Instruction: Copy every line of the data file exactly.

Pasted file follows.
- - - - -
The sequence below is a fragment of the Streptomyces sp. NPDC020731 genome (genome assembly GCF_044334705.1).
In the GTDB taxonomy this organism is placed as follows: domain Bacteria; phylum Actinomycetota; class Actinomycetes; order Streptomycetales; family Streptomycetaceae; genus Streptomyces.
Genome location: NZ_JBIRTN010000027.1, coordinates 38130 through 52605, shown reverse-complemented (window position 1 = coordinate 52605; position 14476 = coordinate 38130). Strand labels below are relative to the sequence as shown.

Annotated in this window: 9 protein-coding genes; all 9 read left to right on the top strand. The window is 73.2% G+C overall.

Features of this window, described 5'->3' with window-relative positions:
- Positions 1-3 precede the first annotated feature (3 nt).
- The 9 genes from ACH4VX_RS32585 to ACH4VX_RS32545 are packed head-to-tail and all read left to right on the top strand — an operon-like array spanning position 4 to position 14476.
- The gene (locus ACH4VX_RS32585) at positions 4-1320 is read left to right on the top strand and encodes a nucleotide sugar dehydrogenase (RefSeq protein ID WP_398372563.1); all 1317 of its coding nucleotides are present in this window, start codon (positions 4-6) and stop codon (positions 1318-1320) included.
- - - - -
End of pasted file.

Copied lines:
The sequence below is a fragment of the Streptomyces sp. NPDC020731 genome (genome assembly GCF_044334705.1).
In the GTDB taxonomy this organism is placed as follows: domain Bacteria; phylum Actinomycetota; class Actinomycetes; order Streptomycetales; family Streptomycetaceae; genus Streptomyces.
Genome location: NZ_JBIRTN010000027.1, coordinates 38130 through 52605, shown reverse-complemented (window position 1 = coordinate 52605; position 14476 = coordinate 38130). Strand labels below are relative to the sequence as shown.

Annotated in this window: 9 protein-coding genes; all 9 read left to right on the top strand. The window is 73.2% G+C overall.

Features of this window, described 5'->3' with window-relative positions:
- Positions 1-3 precede the first annotated feature (3 nt).
- The 9 genes from ACH4VX_RS32585 to ACH4VX_RS32545 are packed head-to-tail and all read left to right on the top strand — an operon-like array spanning position 4 to position 14476.
- The gene (locus ACH4VX_RS32585) at positions 4-1320 is read left to right on the top strand and encodes a nucleotide sugar dehydrogenase (RefSeq protein ID WP_398372563.1); all 1317 of its coding nucleotides are present in this window, start codon (positions 4-6) and stop codon (positions 1318-1320) included.